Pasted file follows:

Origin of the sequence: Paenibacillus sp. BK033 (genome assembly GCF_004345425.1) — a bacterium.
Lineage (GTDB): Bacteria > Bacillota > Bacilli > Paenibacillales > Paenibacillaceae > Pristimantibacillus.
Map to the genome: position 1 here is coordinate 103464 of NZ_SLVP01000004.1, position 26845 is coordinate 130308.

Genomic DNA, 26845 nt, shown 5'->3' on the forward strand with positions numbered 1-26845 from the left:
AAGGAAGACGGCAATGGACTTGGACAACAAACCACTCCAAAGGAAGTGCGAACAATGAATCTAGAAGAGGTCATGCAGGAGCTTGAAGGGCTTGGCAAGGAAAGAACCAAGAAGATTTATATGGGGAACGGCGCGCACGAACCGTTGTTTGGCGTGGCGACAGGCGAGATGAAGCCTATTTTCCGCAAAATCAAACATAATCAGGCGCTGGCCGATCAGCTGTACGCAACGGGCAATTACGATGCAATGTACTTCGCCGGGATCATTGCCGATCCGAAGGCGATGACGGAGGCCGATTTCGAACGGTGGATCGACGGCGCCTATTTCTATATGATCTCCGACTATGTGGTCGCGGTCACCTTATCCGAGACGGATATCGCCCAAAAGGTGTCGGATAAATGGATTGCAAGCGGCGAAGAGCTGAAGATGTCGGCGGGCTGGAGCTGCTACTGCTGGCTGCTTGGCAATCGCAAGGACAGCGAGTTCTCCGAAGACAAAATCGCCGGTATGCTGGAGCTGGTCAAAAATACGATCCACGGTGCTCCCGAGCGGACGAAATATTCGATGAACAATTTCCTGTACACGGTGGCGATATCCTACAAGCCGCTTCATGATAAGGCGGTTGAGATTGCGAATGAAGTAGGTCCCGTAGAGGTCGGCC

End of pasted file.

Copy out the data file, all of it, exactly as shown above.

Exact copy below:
Origin of the sequence: Paenibacillus sp. BK033 (genome assembly GCF_004345425.1) — a bacterium.
Lineage (GTDB): Bacteria > Bacillota > Bacilli > Paenibacillales > Paenibacillaceae > Pristimantibacillus.
Map to the genome: position 1 here is coordinate 103464 of NZ_SLVP01000004.1, position 26845 is coordinate 130308.

Genomic DNA, 26845 nt, shown 5'->3' on the forward strand with positions numbered 1-26845 from the left:
AAGGAAGACGGCAATGGACTTGGACAACAAACCACTCCAAAGGAAGTGCGAACAATGAATCTAGAAGAGGTCATGCAGGAGCTTGAAGGGCTTGGCAAGGAAAGAACCAAGAAGATTTATATGGGGAACGGCGCGCACGAACCGTTGTTTGGCGTGGCGACAGGCGAGATGAAGCCTATTTTCCGCAAAATCAAACATAATCAGGCGCTGGCCGATCAGCTGTACGCAACGGGCAATTACGATGCAATGTACTTCGCCGGGATCATTGCCGATCCGAAGGCGATGACGGAGGCCGATTTCGAACGGTGGATCGACGGCGCCTATTTCTATATGATCTCCGACTATGTGGTCGCGGTCACCTTATCCGAGACGGATATCGCCCAAAAGGTGTCGGATAAATGGATTGCAAGCGGCGAAGAGCTGAAGATGTCGGCGGGCTGGAGCTGCTACTGCTGGCTGCTTGGCAATCGCAAGGACAGCGAGTTCTCCGAAGACAAAATCGCCGGTATGCTGGAGCTGGTCAAAAATACGATCCACGGTGCTCCCGAGCGGACGAAATATTCGATGAACAATTTCCTGTACACGGTGGCGATATCCTACAAGCCGCTTCATGATAAGGCGGTTGAGATTGCGAATGAAGTAGGTCCCGTAGAGGTCGGCC